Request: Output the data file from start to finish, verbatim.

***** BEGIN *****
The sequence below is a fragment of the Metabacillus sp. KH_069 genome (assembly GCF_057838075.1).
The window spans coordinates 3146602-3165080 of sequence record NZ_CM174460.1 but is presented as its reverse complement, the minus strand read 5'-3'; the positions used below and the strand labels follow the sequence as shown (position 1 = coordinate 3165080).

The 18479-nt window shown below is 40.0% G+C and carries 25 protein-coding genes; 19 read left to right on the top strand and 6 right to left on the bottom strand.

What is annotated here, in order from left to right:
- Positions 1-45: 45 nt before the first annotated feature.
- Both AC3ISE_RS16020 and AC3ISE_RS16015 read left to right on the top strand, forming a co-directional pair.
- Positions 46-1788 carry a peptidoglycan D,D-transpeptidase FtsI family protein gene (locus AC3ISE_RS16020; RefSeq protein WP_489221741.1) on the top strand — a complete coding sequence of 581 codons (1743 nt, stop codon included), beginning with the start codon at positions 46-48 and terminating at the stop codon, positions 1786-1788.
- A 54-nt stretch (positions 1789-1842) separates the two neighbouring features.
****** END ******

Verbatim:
The sequence below is a fragment of the Metabacillus sp. KH_069 genome (assembly GCF_057838075.1).
The window spans coordinates 3146602-3165080 of sequence record NZ_CM174460.1 but is presented as its reverse complement, the minus strand read 5'-3'; the positions used below and the strand labels follow the sequence as shown (position 1 = coordinate 3165080).

The 18479-nt window shown below is 40.0% G+C and carries 25 protein-coding genes; 19 read left to right on the top strand and 6 right to left on the bottom strand.

What is annotated here, in order from left to right:
- Positions 1-45: 45 nt before the first annotated feature.
- Both AC3ISE_RS16020 and AC3ISE_RS16015 read left to right on the top strand, forming a co-directional pair.
- Positions 46-1788 carry a peptidoglycan D,D-transpeptidase FtsI family protein gene (locus AC3ISE_RS16020; RefSeq protein WP_489221741.1) on the top strand — a complete coding sequence of 581 codons (1743 nt, stop codon included), beginning with the start codon at positions 46-48 and terminating at the stop codon, positions 1786-1788.
- A 54-nt stretch (positions 1789-1842) separates the two neighbouring features.